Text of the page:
A 7 mm limbal incision was made and a PC IOL was placed in the ciliary sulcus on the preserved anterior capsule and the limbal incision was closed with interrupted 10-0 monofilament nylon sutures. Finally, the sclerotomies used for vitrectomy were closed with 6-0 vicryl sutures.
| Case Management|| |
The first case was 25-year-old man who presented with visual acuity of counting fingers with accurate light projection in his left eye. He had injured his left eye with a flying particle while doing some metal work. The linear defect in anterior capsule was 1.5 mm in length, 4mm lateral to the visual axis. CT scan and ultrasonic examination revealed vitreous haemorrhage along with 1.5 mm IOFB, 2 mm in front of the retina in the inferonasal quadrant between 6 and 6.30 o'clock. After lensectomy and vitrectomy, the IOFB was removed with the foreign body forceps and external retinal cryopexy was placed around the retinal defect at the impact site. A +19 D PC IOL was placed. The patient developed early anterior capsular opacity which was treated with YAG capsulotomy at 6 weeks. The patient's best correctable visual acuity in the involved eye was 6/9 following the capsulotomy procedure.
The second case was an 18-year-old boy who noted decreased visual acuity in his right eye while hammering a metal lathe. He presented to us after 10 days with visual acuity of 1 / 60 with accurate projection of rays in the involved eye. A self-sealing 2 mm horizontal lesion in the cornea just superonasal to the axis was noted. The patient had traumatic cataract with 2 mm oval horizontal defect in the anterior capsule, 3 mm nasal and 2 mm superior to the visual axis, along with vitreous haemorrhage and an IOFB of 1.5 mm size which was 2.9 mm in front of retinal superonasal to the disc. A +21 D PC IOL was placed after the successful lensectomy (sparing the anterior capsule), vitrectomy and removal of the IOFB. Early capsular opacification was treated with YAG capsulotomy after 6 weeks. The visual acuity improved to 6/9, and the patient continued to have the visual acuity of 6/9 till the last follow up which was 9 months after the YAG procedure.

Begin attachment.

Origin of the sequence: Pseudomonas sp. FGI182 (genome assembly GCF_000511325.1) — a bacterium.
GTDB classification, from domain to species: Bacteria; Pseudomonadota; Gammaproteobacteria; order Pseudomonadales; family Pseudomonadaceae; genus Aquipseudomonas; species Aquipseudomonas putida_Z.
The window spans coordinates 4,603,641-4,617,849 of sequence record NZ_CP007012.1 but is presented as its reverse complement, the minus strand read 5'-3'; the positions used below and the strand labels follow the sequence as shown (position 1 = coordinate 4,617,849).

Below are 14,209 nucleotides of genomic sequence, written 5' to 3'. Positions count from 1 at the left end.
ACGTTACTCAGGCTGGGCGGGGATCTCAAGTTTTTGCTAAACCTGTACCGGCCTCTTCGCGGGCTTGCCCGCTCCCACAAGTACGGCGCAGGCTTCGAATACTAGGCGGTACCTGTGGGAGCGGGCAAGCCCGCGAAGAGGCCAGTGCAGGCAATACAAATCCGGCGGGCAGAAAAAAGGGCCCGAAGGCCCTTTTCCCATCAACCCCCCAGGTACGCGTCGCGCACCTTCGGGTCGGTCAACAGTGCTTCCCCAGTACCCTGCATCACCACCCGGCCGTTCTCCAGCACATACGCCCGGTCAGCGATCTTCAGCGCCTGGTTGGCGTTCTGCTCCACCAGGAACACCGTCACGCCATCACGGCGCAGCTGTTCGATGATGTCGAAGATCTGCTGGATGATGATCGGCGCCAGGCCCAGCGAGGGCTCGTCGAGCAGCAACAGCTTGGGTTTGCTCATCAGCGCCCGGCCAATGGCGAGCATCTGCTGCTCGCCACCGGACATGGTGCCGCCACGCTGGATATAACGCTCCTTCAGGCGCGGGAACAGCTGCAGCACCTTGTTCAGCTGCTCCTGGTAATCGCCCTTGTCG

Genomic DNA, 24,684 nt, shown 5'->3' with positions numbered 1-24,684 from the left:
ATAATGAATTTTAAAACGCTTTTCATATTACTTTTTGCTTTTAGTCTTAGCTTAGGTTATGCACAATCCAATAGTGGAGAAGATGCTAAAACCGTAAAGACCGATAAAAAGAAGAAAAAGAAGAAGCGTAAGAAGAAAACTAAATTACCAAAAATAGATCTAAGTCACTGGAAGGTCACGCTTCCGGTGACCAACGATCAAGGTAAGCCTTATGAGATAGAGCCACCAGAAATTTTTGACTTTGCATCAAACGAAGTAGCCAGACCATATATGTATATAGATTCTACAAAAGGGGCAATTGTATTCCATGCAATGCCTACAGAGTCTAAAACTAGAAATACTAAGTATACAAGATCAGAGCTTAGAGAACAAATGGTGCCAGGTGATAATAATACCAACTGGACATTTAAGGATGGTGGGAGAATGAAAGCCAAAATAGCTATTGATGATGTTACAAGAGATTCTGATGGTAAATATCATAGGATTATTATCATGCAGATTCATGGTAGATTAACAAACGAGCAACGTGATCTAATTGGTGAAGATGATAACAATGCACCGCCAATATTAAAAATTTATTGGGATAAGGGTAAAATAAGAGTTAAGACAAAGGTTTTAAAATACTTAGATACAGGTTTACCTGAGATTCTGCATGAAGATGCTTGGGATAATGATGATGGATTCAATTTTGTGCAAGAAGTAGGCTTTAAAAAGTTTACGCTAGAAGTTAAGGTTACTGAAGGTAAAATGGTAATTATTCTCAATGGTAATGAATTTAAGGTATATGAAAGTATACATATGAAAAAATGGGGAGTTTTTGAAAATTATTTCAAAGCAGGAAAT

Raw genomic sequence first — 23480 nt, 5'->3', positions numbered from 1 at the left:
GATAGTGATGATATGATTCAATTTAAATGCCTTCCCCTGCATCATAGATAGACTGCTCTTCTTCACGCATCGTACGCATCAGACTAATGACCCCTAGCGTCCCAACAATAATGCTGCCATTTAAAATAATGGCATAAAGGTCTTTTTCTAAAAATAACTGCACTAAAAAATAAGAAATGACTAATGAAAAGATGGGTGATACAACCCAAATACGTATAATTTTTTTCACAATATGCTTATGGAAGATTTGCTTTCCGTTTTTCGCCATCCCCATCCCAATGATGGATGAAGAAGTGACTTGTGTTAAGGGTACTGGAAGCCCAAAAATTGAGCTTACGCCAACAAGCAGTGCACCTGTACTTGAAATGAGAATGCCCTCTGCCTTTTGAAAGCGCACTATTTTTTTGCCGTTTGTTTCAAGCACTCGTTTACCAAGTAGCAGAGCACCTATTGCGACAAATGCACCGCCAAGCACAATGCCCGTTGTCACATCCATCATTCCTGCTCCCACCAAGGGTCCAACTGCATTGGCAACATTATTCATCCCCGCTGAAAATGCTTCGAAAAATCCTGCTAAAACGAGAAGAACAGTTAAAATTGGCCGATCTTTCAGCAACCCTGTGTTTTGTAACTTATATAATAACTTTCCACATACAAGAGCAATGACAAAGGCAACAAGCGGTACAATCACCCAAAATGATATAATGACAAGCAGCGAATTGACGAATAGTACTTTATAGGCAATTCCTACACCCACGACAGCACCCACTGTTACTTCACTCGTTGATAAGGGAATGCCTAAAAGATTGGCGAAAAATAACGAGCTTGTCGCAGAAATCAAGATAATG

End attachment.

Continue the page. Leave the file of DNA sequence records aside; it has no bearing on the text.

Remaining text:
The third case was a 21-year-old man, blacksmith by occupation, who presented with visual acuity of counting fingers at 1 foot with accurate light projection in the left eye. A self-sealed 1.5 mm linear wound at 10 o'clock position was noticed in the cornea along with traumatic cataract. Ultrasonography revealed vitreous haemorrhage and a 1.5 mm IOFB, 4 mm in front of the retina in the superonasal quadrant. In this patient again the combined triple procedure was performed. No post-operative capsular opacification was seen upto 3.5 months after surgery, and the patient's visual acuity was correctable to 6/6.
| Discussion|| |
The management of posterior segment IOFBs requires vitrectomy combined with removal of the foreign body either by intravitreal rare earth magnet or by intravitreal forceps., Removal of the vitreous prevents the formation of scaffold for growth of fibrovascular tissue.Lensectomy is often required in such cases since traumatic cataract is frequently a part of the typical clinical picture of such IOFBs, and simultaneous removal of the lens becomes necessary for adequate visualization of the IOFB.,